You’re in class, all warmed up, and you’re excited to hear what’s on the agenda for technique tonight.
Everyone gathers around the room and the instructor’s eyes gaze out in the abyss of students looking shily back at him.
Low and behold it’s your name that’s called out.
Is your heart sinking to your hips at the thought of being the co-host of class? Maybe you’ve never been told how to be a good uke. Well here you go.
The uke has an extremely important job in class.
The moves of Gracie Jiu Jitsu all rely on leverage. Leverage relies on energy being given in certain directions.
When the instructor is attempting to apply a certain technique in a specific situation, it is the role of the uke to provide that environment.
Without a co-operative uke, the intended technique can’t be shown in the most effective way.
Being an effective uke doesn’t need to be difficult, or painful if done correctly. But you must be sharp, alert, and ready to respond to the instructors’ cues at any given moment.
Here are some tips to make you a better uke:
1. Listen With All of You
As an uke, you need to be in constant communication with your instructor. You’re listening to their words. You’re seeing their body language. You are feeling their energy.
The excellent uke doesn’t need to be told where to be, and the class doesn’t have to wait for them to prepare, because they already know where the instructor is going. The uke is always on par with the instructor, and is ready to be of service at the drop of a thought.
2. Feed the Technique
If I am showing the Harpoon Sweep and I push into my uke, they need to push back in order to fall into the sweep.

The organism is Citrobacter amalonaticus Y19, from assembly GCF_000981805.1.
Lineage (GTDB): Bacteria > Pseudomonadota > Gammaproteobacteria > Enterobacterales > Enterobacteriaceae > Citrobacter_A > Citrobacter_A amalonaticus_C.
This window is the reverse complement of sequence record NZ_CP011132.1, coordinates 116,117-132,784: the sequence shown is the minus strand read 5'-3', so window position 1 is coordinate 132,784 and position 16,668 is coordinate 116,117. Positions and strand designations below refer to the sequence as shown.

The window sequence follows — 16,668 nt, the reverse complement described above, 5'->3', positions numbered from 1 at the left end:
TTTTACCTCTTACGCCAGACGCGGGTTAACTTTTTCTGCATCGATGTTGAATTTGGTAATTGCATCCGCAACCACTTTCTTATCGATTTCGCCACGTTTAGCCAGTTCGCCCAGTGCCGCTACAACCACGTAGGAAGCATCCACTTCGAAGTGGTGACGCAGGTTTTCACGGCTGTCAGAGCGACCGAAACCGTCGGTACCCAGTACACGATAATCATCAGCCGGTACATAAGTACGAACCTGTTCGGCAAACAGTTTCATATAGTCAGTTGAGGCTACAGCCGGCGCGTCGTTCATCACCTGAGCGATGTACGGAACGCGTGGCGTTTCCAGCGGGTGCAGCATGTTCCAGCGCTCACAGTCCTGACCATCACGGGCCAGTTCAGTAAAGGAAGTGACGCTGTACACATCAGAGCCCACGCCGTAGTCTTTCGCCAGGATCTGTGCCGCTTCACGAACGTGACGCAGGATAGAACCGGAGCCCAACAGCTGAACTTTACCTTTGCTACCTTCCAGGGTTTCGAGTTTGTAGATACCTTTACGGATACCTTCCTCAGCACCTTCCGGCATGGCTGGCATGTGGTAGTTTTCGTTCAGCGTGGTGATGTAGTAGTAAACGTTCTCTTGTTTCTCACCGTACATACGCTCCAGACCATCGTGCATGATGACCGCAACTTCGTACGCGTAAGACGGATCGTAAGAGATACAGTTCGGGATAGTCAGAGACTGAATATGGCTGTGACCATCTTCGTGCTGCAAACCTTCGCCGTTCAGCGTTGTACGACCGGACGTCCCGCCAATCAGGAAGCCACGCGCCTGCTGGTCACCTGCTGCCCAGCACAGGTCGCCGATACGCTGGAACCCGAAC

Pedro Sauer Gracie Jiu Jitsu is about setting mouse traps everywhere around your partner. But the trap doesn’t go to the mouse. The mouse runs into the trap. You are the mouse.
You must be feeding these techniques actively in order for them to work. Push when you need to. Pull when you have to. Keep your base, and serve the technique.
3. Don’t Fight The Technique
Feeding technique is necessary. Fighting them is annoying. Not because the technique isn’t effective, but because you’ve now changed the circumstances and the next course of action must be different in order to deal with your unexpected reactions.
Go along with the story being painted by your instructor, and don’t try to make it your own.
You’re on the same team – feed, don’t fight.
4. Minimise words.
This is not your chance to steal the show. Your job is to support the technique, not add to it. It is the instructor’s job to demonstrate the mechanics and offer the details he/she feels is necessary for the students to learn.
Laughter and banter are a regular part of class, and we always keep it playful. Just remember you’re there to serve the class by being an opponent, and not a comedian, or a commentator.
5. Smile :) And Don’t Smell.
Be a good presence. You’re part of the spotlight and in everyone’s videos. Be active, energetic, and happy.
And always refrain from farting, even during kneeride demos.
Follow these tips and you’ll be a good uke, a help to your instructor, and an asset to your team.
Thanks for reading!
Any more tips to be a good uke? Post them in the comments below.